On April 22, the Gilder Lehrman Center for the Study of Slavery, Resistance, and Abolition sponsored a panel discussion titled “Repair for Historical Harms: Global Models for Questions of Reparations.” The program was inspired and co-organized by two Yale alums: Sheryl Carter (YC ’82), Past National President and Chair of Yale Black Alumni Association; and Ken Inadomi (YC ’76), Chair of the Yale Alumni Nonprofit Alliance. Co-sponsors included: the Afro-American Cultural Center at Yale; New Haven’s Amistad Committee; the National Assembly of American Slavery Descendants-Los Angeles; Yale Alumni Nonprofit Alliance; Yale Black Alumni Association; Yale Latino Alumni Network; and Christopher Fields, Postdoctoral Research Fellow, Yale School of Medicine, Department of Psychiatry. About 335 participants attended the webinar, logging in from the United States, the U.K., Canada, Australia, and Peru and representing 50 universities and a number of governmental entities as well as community organizations. (View Discussion)
The panel was moderated by David. W. Blight, Director of the Gilder Lehrman Center and Sterling Professor of History at Yale. The panelists included academics and public figures, most of them Yale alums: Pablo De Greiff (YC 1986), Senior Fellow and Director of the Transitional Justice Program at the Center for Human Rights and Global Justice of the School of Law, New York University; Leslie Harris, Professor of History, Northwestern University; Congresswoman Sheila Jackson Lee (YC 1972), 18th Congressional District of Texas; and Tom Steyer (YC 1979), Founder, NextGen America voter mobilization organization, 2020 Democratic presidential candidate, and co-chair for Governor Newsom’s 2020 Business and Jobs Recovery Task Force
The goal of the panel was to reflect on the efforts over the past half century by nations, international organizations, companies, and universities to consider or enact programs of reparation for past wrongs, including for slavery in the Americas. Sometimes redress has been sought through juridical means, other times by material or financial repair, and still other approaches have been symbolic. In some contexts, individual victims have been compensated for proven harm in the past. Other contexts involving massive historical harm done over long periods of time have prompted widely varying approaches to redress. All efforts seek justice in a legal, moral, or political sense, and justice has widely differing definitions across time and cultures. This panel addressed these issues historically and in our contemporary world, with attention to the issue of reparations to Black Americans.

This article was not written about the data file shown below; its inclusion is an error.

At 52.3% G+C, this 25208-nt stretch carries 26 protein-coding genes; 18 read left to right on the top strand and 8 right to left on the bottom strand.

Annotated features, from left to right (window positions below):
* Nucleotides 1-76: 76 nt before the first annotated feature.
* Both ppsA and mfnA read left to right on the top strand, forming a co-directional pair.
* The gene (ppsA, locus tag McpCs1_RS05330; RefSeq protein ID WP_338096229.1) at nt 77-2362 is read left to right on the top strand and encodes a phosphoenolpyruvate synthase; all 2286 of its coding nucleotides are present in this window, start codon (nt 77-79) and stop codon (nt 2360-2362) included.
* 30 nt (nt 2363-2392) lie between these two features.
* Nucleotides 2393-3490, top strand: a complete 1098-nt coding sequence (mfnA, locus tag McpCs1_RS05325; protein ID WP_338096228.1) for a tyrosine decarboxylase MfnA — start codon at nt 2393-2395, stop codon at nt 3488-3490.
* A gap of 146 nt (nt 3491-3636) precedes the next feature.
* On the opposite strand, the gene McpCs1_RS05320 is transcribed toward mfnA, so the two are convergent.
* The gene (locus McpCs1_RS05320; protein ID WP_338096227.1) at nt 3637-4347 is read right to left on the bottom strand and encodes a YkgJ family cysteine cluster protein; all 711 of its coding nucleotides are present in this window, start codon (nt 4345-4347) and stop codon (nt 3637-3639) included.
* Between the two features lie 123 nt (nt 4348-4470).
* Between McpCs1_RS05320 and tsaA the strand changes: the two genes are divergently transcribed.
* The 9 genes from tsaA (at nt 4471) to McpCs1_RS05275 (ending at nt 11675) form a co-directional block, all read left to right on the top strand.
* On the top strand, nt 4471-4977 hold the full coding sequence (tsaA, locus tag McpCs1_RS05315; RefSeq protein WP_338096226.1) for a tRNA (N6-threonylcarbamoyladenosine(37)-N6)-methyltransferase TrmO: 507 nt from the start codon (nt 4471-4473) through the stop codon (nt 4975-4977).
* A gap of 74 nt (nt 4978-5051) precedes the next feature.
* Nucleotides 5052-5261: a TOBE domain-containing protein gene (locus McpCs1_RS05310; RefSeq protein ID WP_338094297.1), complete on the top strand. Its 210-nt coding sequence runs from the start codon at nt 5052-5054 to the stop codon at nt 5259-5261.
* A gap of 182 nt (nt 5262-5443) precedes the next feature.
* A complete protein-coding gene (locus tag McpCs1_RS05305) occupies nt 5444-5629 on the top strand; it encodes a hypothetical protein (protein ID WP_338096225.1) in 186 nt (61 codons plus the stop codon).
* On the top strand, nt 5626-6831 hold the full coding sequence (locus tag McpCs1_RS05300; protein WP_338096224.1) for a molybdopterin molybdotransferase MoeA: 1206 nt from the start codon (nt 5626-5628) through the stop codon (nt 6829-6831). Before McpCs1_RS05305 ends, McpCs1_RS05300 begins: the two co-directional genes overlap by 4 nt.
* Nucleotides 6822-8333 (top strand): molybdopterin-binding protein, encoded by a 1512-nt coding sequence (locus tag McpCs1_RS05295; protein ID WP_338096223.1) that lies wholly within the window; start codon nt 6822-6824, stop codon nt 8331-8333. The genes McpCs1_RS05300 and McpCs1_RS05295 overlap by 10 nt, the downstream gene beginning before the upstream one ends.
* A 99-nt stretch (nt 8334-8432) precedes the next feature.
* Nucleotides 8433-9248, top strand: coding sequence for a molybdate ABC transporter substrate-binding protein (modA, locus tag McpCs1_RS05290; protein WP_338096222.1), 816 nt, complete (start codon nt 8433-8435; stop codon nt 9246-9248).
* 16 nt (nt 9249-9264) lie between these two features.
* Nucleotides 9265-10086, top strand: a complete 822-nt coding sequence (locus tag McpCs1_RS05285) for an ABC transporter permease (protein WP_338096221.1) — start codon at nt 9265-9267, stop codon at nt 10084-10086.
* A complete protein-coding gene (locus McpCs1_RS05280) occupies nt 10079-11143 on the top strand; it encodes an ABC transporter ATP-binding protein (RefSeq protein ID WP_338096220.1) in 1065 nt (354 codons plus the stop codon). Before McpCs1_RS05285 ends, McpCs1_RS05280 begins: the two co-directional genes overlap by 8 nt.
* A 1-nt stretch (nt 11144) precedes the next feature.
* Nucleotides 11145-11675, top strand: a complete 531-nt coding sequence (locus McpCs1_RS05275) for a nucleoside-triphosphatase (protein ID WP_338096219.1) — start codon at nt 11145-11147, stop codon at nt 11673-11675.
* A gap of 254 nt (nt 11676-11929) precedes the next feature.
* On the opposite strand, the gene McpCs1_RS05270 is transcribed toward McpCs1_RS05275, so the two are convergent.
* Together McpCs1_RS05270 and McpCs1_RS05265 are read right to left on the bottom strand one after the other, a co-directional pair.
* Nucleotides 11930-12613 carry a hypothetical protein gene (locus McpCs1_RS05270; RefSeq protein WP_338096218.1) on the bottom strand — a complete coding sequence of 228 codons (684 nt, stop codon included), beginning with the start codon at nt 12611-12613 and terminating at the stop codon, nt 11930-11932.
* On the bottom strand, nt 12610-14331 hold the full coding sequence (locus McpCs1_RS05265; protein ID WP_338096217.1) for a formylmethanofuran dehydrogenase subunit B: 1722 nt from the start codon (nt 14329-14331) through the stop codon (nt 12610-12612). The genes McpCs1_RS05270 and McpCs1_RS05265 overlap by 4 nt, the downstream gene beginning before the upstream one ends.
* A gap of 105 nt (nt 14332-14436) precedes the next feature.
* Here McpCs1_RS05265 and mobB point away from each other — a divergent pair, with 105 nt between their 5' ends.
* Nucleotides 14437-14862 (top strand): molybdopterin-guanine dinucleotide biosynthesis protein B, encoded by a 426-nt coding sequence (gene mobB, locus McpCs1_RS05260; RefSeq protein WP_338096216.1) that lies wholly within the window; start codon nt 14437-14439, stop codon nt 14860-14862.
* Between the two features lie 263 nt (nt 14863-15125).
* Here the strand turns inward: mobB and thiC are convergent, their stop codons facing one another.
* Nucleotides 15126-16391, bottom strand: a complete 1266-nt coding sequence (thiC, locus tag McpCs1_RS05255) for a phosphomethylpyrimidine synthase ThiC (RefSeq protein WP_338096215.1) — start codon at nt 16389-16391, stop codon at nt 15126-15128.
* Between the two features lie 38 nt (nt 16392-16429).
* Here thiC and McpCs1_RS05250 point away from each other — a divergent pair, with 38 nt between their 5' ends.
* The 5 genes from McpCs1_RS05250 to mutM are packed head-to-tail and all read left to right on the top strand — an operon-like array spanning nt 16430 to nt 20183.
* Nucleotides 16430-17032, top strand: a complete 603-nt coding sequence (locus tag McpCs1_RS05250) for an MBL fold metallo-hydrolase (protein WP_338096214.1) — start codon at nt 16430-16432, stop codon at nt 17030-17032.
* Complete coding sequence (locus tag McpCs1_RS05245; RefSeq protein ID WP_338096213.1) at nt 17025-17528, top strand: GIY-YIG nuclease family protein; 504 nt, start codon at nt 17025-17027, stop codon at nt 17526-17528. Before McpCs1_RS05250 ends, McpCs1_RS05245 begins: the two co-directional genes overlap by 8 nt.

De Greiff began by reflecting on the long history of post-conflict interstate reparations, and argued that this particular tradition is not pertinent to our discussion. Instead, he emphasized, “[What] is pertinent today is the tradition of intrastate massive administrative reparation programs for individuals, not an exchange between governments or states, but rather programs that provide a benefit for individual victims.” He stated that there is good evidence that programs are better for victims when they aren’t purely compensatory and intended to “close the book,” but instead are successful and satisfactory when they distribute a wide variety of benefits at a large-scale level, spread truth, and lead to cultural change.
“Reparations are not simply being paid back for harms suffered. Reparations involve acknowledging that something unacceptable took place, commitment to redressing people on the basis of rights that they have, and consequently trying to achieve cultural changes that diminish the likelihood that these things will take place again.” De Greiff stated.
Harris emphasized De Greiff’s point that reparations are about the repair of society, and discussed how Reconstruction and the 13th, 14th, and 15th amendments were an early, though unsuccessful, attempt at rectifying past wrongs to move the nation forward after the Civil War. She emphasized that those who were enslaved did not bear the weight of repair, but instead those who benefitted from slavery did. Harris then discussed how the United States has been stuck in a cycle of progress and backlash since the first Reconstruction, and that it is necessary to enact reparations to break out of this cycle.
“Who needed to learn something new at this time? Not just the emancipated, but the people who had held power for so long and had seen their own citizenship linked to slavery and to creating wealth from enslaved people,” Harris observed.